I’ve said it before and I know it sounds trite but this was a piece I was pretty scared to release into the world. I was even more scared to share it. And the thing that really terrified me was to share it on my personal fb page with my friends and family. I write rather personal things all the time. But usually they are inherently focused on me (yes, indeed it is all about me). Sometimes they feature my kids. Occasionally I’ve mentioned my husband. But I’ve never written about our marriage. Somehow, sharing the struggles of raising a two-year-old is acceptable. Expected. Easy. But sharing the struggle of keeping a marriage together while raising that two-year-old (and his five-year-old sister), well that feels like an entirely different world. Struggling there feels more shameful. It feels more like the thing we shouldn’t talk about.

So I almost didn’t.

But, friends, this week I’ve learned that we have to talk about these things. Not talking about them doesn’t make them any easier. In fact, it makes them a million times harder. We need to talk about how hard it is to love and support in the middle of the war. We need to talk about how hard it is to remember how why you fell in love when that first meeting, that first kiss, that beautiful wedding day, they all may as well be a lifetime ago. We need to talk about how impossible it feels some days to maintain an adult relationship in the presence of small children. And then we need to remind each other to take the long view. To look forward, into the future. Because someday the children will be grown. Where do you want to be when that happens?

But mostly, we need to speak the truths because more often than not, they are truths that we all share. And sharing really does make a difference.

Thank you for sharing my words and sharing your stories with me.


linking up with Lisa for One Word

April 15, 2015
by Tricia

Yesterday was busy

Yesterday was busy.

Yesterday has been busy for quite some time now. 


Maybe you’ve guessed that. Maybe yesterday has been busy for you too for quite some time. The winter lull of schedules that never really happened and the swift pace of life in springtime. We’ve got friends and family and visits and excursions. We’ve got school almost over and summer almost here and vacations looming just over the horizon. We’ve got appointments and meetings and the never-ending stream of big decisions to make. (We’ve got the feeling that I’m free-writing my to-do list for you right now). I’ve got work. Lots of work. And projects. So many projects. It makes the part of me that always dreamed of being a successful freelance writer dance with glee. This is good, so good. It’s working.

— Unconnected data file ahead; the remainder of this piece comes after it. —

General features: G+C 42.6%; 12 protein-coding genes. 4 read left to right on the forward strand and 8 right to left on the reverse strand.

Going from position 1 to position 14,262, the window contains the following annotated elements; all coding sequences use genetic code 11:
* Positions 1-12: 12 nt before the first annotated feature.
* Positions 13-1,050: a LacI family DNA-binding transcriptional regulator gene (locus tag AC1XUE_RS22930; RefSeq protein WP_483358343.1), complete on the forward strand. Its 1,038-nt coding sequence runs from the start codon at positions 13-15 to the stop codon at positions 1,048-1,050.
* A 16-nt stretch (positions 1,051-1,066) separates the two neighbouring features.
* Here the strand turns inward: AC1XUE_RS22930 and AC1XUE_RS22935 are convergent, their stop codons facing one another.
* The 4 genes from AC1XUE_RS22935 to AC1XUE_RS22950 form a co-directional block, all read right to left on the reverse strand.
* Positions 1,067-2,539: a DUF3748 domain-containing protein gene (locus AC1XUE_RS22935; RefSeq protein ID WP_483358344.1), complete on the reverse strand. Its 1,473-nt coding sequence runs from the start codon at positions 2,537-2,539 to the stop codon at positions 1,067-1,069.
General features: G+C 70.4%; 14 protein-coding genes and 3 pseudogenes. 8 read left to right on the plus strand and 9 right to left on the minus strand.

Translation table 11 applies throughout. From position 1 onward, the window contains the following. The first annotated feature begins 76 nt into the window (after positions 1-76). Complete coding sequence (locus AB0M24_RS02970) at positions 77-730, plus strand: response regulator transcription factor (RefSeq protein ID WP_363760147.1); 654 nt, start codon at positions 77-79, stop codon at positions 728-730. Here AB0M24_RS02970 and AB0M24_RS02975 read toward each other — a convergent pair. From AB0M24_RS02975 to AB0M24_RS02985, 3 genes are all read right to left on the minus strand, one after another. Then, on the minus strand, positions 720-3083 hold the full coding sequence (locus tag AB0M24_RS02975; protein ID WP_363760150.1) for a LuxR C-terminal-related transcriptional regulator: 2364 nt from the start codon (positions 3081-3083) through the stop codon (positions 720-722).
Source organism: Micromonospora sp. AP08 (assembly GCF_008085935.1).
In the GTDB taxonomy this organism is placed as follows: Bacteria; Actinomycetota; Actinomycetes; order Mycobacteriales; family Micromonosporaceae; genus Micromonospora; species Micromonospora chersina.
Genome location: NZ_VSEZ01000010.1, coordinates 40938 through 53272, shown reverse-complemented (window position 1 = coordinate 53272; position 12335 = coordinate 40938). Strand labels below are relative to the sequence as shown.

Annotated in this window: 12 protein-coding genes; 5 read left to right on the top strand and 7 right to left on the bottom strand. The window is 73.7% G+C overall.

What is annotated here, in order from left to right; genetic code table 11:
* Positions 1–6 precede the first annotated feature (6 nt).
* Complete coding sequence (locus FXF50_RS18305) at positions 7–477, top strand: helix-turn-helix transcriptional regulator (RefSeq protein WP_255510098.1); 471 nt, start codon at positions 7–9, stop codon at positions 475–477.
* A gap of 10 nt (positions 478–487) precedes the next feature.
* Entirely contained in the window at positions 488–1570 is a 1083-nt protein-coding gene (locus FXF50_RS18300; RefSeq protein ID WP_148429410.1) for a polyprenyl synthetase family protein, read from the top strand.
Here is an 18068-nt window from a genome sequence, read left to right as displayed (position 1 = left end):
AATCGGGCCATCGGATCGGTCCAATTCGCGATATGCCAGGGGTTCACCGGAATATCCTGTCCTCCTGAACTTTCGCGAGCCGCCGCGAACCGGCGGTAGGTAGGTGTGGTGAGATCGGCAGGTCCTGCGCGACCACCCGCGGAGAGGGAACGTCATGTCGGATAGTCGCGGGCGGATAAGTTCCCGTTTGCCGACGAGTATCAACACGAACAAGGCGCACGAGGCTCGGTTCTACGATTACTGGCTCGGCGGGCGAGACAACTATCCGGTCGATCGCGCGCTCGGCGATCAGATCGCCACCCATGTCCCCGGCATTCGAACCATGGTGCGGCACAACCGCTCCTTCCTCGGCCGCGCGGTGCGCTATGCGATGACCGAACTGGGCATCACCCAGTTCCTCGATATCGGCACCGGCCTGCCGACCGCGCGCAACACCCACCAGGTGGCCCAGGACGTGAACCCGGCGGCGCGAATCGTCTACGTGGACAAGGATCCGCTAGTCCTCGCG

But, you know, a day like yesterday, and yesterday’s yesterday, used to send me quivering. I’d be literally vibrating now with the excitement but also the anxiety and stress of it all. I’d be snapping and feeling like I’ve let my family life slide in this time of so much going on. I’d be worried about the sustainability of our schedules and this life and how do I make it all work? 

 But yesterday, I was ok. Today I am ok. 

 On my way home from a meeting the other day, I listened to an interview with Shauna Niequist. She was talking about her new book (officially added to my ever-growing list of books I want to read. Bread & Wine is sitting on my shelf too, waiting for me). In the podcast (and in the book as well, I’m sure) she said, “It is better to be with than to do for.” 

 It is better to be with than to do for. It’s just a collection of words that could be said and let to swiftly disperse into the air. They sound so nice and it doesn’t take a lot of thought to nod your head, yes, that is true. Honestly, it’s one of those phrases that I will often just nod my head thinking, yes, that exactly, that is what I needed to hear. But in the next second I typically move on with my busy life, forgetting the nugget of wisdom in the chaos of toddlers screaming beneath loud re-tellings of a kindergartner’s day. I actively seek out these nuggets all day long and regularly fail to grasp them long enough for them to make the impact that they need to. 

But not yesterday. 

 Yesterday I walked out of my office after my last meeting of the day and there was chaos. Kids having just arrived home running and shouting and vying for my attention. Husband making dinner and asking questions about ingredients. My own mind still swirling with the list of to-do’s I’d gathered in the meeting, bits of colleague’s feedback floating around. And suddenly, Shauna’s words passed through my heart and mind. 

It is better to be with than to do for. It is better to be with. Be with. 

 And so, I was with. I sat on the floor and let my little boy curl into my lap to play with his toys. I dutifully stood next to my daughter to dress Cinderella and Prince Charming for the ball. I sat on the couch and played hangman until Daddy capped off the game with ‘bedtime’ as the word and we all made our way upstairs.  I did a little for too, of course. This season of motherhood is still primarily do for with dinners to make and baths to give and things that rest on shelves too high for little people. There has to be more than a little do for in my life right now. 

But perhaps the do for should never come at the expense of the be with. 


Linking up with one word